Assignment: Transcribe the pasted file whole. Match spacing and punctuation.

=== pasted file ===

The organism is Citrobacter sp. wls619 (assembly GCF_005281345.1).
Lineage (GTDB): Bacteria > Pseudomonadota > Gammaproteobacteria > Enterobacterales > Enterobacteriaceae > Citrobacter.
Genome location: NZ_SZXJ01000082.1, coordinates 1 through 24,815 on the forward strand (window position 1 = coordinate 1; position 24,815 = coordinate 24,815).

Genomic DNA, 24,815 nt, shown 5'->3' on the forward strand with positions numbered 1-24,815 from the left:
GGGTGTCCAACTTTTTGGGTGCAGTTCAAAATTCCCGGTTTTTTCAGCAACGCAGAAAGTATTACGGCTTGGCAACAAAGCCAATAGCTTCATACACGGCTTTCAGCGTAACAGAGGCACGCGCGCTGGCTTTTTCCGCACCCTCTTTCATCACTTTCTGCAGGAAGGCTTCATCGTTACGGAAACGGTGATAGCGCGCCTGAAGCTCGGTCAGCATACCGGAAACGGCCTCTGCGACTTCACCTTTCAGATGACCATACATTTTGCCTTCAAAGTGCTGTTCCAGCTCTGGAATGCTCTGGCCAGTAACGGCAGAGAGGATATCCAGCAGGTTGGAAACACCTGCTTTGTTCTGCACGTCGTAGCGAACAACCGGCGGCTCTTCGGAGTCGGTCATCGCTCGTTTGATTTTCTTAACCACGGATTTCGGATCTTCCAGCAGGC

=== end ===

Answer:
The organism is Citrobacter sp. wls619 (assembly GCF_005281345.1).
Lineage (GTDB): Bacteria > Pseudomonadota > Gammaproteobacteria > Enterobacterales > Enterobacteriaceae > Citrobacter.
Genome location: NZ_SZXJ01000082.1, coordinates 1 through 24,815 on the forward strand (window position 1 = coordinate 1; position 24,815 = coordinate 24,815).

Genomic DNA, 24,815 nt, shown 5'->3' on the forward strand with positions numbered 1-24,815 from the left:
GGGTGTCCAACTTTTTGGGTGCAGTTCAAAATTCCCGGTTTTTTCAGCAACGCAGAAAGTATTACGGCTTGGCAACAAAGCCAATAGCTTCATACACGGCTTTCAGCGTAACAGAGGCACGCGCGCTGGCTTTTTCCGCACCCTCTTTCATCACTTTCTGCAGGAAGGCTTCATCGTTACGGAAACGGTGATAGCGCGCCTGAAGCTCGGTCAGCATACCGGAAACGGCCTCTGCGACTTCACCTTTCAGATGACCATACATTTTGCCTTCAAAGTGCTGTTCCAGCTCTGGAATGCTCTGGCCAGTAACGGCAGAGAGGATATCCAGCAGGTTGGAAACACCTGCTTTGTTCTGCACGTCGTAGCGAACAACCGGCGGCTCTTCGGAGTCGGTCATCGCTCGTTTGATTTTCTTAACCACGGATTTCGGATCTTCCAGCAGGC